KARACHI: A unique rally was organised and conducted by the Pakistan Fisherfolk Forum (PFF) online via Zoom on Wednesday to raise awareness of the ‘Social, cultural and environmental impact of coal power plants in Tharparkar and the coastal belts of Sindh and Balochistan’.
Community stakeholders, lawyers and legal advisers and civil society activists all joined in from various stations. There were some with placards sitting around a conference table in the PFF office, some carrying banners on the ground in Ibrahim Hyderi while others joined in from their homes or offices. All raised their concerns about the coal power plants, demanding that the government think about the destruction to the environment because of the pollution from them. All chanted ‘Coal power and coal power plants are unacceptable!’ All chanted slogans to save nature and the environment, to save the natural beauty of Sindh and Balochistan. All chanted to have a heart, to save the flora and fauna of these places.
The struggle of the PFF with locals and activists was shown in a documentary. Their campaigning has been going on for the last three years now but their warnings have been falling on deaf ears as far as the corridors of power are concerned. It is a sad scenario where mining and extraction of coal, transportation of coal and burning of coal all have a devastating impact on not just the environment but also animals, marine life and humans.
PFF chairman Mohammad Ali Shah explained in detail about what has been destroyed already and what more is to come if coal power plants are allowed in this country. He said that in Pakistan coal is mined as well as imported. “Coal power plants [are] being established on the coastal belt of Sindh like the ones at Port Qasim. All these are running on imported coal, which comes here through the sea. These coastal power plants are a threat to marine ecology, which diversely affects creeks and our mangrove forests there,” he said.
‘Pakistan can generate 300,000 megawatt electricity through wind and thousands of megawatts through solar power’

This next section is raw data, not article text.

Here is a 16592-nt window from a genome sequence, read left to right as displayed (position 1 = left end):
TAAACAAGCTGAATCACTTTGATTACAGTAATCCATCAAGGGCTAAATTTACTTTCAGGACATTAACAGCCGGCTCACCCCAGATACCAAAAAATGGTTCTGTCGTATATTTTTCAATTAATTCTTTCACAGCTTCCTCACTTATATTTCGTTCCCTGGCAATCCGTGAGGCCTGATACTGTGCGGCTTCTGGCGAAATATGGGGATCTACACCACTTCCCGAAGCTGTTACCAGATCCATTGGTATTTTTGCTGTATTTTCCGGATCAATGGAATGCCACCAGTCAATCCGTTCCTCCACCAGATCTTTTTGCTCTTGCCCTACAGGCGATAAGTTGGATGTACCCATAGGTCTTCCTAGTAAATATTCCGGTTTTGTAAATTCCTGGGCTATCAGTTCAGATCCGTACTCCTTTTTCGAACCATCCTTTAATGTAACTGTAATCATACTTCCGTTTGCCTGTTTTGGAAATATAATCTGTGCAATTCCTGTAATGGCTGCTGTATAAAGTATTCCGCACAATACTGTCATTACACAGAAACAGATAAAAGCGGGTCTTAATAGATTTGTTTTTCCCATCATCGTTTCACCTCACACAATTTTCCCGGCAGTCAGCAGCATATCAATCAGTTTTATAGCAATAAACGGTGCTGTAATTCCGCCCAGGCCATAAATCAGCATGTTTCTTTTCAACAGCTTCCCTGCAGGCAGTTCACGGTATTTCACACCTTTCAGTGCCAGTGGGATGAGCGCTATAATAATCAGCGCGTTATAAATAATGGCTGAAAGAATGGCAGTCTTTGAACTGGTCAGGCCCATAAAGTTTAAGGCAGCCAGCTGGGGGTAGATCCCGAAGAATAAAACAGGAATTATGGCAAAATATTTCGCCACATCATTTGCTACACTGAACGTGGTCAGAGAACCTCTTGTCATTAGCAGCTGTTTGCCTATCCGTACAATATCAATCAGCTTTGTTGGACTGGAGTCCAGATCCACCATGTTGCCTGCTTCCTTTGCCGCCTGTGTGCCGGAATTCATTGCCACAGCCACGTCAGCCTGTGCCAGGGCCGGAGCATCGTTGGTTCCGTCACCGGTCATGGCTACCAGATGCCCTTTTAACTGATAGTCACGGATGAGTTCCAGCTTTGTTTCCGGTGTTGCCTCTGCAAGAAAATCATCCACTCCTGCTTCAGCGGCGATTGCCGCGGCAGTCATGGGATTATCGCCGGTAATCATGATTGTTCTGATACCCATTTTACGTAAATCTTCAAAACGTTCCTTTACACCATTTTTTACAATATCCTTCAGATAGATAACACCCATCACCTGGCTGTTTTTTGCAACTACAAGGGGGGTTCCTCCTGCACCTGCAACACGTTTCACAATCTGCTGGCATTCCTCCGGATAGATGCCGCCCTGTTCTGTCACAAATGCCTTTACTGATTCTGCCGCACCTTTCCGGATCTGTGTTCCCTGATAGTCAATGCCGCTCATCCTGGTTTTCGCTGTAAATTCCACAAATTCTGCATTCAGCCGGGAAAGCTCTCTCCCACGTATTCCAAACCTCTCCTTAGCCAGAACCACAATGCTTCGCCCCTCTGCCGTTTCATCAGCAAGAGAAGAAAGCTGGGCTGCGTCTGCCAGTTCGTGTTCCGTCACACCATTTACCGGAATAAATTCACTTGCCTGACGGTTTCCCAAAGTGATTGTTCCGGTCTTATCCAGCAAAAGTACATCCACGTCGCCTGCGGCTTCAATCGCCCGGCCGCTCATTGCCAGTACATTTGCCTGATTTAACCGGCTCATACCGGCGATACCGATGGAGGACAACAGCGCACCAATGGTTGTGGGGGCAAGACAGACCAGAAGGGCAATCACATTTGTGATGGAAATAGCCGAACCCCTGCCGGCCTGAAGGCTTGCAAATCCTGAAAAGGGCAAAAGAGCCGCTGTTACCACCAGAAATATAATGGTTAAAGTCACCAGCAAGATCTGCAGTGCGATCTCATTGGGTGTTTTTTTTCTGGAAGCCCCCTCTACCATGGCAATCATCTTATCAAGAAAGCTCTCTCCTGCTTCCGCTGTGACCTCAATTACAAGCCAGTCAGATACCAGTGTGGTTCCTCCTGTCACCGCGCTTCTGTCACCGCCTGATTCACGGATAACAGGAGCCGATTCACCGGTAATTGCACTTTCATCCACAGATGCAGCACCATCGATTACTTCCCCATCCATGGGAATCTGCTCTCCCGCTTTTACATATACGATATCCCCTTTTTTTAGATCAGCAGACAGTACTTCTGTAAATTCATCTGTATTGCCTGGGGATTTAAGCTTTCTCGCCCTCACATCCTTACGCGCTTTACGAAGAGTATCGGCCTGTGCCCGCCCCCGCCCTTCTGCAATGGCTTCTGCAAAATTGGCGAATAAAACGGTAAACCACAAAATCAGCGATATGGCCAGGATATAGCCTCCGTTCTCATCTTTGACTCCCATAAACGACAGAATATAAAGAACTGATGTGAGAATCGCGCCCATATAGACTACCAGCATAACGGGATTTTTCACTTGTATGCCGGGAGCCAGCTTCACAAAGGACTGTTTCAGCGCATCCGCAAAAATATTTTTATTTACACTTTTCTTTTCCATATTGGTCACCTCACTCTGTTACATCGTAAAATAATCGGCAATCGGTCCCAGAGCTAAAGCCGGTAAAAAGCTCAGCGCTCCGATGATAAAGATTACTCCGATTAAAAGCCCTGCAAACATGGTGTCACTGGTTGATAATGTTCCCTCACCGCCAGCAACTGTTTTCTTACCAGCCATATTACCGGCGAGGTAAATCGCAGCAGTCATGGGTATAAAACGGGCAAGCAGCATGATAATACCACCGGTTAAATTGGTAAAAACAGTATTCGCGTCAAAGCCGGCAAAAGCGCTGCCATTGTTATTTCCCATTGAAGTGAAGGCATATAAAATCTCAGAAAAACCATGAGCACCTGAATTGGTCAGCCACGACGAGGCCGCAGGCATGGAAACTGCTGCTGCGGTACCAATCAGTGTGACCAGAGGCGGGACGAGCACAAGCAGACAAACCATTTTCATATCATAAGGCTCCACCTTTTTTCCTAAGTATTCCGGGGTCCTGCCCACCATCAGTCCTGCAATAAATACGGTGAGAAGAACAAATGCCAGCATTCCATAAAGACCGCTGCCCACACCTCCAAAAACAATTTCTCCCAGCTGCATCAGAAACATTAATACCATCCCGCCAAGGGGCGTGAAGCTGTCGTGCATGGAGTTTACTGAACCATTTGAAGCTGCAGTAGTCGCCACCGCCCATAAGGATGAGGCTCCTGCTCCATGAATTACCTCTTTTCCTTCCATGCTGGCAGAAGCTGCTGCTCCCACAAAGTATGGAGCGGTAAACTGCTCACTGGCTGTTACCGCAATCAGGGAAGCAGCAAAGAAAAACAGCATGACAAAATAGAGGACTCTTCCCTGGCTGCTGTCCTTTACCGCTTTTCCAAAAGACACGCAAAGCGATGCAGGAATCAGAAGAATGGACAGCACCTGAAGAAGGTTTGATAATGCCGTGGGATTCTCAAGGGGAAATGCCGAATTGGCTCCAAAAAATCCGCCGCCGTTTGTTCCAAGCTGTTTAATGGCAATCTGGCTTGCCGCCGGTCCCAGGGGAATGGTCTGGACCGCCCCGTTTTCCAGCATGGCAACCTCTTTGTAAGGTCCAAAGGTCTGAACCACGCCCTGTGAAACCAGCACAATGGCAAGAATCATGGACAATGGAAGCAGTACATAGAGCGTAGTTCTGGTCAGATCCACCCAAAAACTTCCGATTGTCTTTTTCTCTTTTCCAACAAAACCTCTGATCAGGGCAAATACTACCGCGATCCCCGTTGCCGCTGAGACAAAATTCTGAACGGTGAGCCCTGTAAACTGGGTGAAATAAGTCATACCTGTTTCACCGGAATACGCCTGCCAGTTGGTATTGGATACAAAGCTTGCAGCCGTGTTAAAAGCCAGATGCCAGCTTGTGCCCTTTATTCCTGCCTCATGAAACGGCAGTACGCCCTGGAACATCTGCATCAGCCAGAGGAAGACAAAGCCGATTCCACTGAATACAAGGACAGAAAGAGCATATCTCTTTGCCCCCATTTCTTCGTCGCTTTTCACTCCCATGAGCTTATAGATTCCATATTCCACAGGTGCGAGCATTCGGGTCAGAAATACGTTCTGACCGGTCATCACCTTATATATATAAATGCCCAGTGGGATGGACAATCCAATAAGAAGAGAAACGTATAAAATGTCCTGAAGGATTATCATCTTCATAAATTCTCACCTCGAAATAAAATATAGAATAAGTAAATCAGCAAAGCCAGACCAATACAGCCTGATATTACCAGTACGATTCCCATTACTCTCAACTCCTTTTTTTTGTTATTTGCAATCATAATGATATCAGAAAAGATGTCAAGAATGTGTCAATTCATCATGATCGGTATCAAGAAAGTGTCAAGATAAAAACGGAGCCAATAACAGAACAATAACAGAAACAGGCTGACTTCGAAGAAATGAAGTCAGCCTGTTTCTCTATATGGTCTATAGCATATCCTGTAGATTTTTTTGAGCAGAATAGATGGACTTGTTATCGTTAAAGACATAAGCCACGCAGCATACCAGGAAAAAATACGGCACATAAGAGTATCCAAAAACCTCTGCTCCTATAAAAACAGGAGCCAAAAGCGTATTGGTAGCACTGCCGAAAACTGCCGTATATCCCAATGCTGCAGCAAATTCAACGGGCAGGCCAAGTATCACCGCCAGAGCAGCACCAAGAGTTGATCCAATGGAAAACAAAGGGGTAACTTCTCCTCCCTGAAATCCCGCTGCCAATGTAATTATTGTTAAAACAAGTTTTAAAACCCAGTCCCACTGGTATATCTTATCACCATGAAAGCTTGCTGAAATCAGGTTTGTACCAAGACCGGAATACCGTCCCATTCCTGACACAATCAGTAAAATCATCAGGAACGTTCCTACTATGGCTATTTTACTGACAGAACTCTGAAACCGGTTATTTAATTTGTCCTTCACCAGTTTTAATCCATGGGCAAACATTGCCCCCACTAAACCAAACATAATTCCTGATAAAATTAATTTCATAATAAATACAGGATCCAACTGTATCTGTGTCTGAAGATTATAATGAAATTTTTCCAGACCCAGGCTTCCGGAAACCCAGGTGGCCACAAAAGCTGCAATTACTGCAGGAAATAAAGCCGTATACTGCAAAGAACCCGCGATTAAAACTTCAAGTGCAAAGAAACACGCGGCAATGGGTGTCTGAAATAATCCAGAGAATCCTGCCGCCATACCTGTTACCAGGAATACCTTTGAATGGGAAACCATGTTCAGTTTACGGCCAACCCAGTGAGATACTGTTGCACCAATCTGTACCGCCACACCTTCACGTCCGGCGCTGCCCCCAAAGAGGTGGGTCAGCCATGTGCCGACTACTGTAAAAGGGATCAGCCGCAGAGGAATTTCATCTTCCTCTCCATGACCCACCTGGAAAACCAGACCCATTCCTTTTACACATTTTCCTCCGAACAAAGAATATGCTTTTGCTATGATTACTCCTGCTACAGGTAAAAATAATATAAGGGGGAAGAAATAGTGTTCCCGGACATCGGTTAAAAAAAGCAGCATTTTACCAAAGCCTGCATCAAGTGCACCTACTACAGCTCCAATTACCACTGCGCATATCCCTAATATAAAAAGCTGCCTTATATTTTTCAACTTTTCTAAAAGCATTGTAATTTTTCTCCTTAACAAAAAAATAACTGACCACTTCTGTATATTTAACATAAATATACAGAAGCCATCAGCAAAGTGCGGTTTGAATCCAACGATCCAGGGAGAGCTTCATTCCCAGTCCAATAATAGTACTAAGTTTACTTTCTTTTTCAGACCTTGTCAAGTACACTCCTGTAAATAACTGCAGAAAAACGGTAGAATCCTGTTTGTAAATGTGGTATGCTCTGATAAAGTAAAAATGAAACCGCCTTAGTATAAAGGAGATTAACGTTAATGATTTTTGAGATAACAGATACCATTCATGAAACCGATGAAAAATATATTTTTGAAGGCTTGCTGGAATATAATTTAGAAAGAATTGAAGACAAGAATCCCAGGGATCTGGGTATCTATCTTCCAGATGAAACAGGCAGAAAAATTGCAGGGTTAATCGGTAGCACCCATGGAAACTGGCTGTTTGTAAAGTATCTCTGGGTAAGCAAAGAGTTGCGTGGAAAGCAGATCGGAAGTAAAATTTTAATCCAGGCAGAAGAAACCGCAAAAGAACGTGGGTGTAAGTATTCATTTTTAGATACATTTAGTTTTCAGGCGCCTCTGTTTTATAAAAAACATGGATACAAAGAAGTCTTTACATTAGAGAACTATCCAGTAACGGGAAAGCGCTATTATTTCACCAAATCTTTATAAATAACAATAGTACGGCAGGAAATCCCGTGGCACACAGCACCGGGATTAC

Speaking about the mining side, he said that there are coal reserves of some 175 billion tonnes in Tharparkar. “Mining has been started there, which will have a negative impact on not just human beings but also the environment. The Gorano reservoir in Tharparkar has already displaced several people as their pathways and grasslands have been covered by the reservoir,” he said.
Mr Shah also said that out of the 13 blocks in Tharparkar, work is going on over three blocks where the people affected and displaced have not been compensated properly. “Meanwhile, the natural beauty of Thar is also being jeopardised,” he said.
He said coal power plants need plenty of water to run and water schemes are also being developed to provide water to these plants, which are also harming the people and the environment. “Two dams at Nabisar and Vejhiar have already been constructed to provide water to the power plants while two more dams are being developed in the area, which would be connected to each other through a 62-kilometre pipeline. According to the plan, water for these schemes would be taken from the Farsh Makhi Canal, which is the tail end of the Nara Canal. Hence the people of that area have also been deprived of water for agriculture, or for themselves or their livestock,” he said.
Mr Shah said they were not against coal power plants only; they want promotion of alternative and renewable energy. “Pakistan can generate 300,000 megawatt electricity through wind and thousands of megawatts through solar power. Then why hurt nature and the beauty of the Tharparkar desert?” he said.
Meanwhile, Karamat Ali of the Pakistan Institute of Labour Education and Research reminded of alternative methods of power generation. “Rather than go for dirty energy, this country can also generate power from alternative sources such as wind and the sun,” he said.
“Besides being clean energy, it is also more feasible.”
Published in Dawn, July 16th, 2020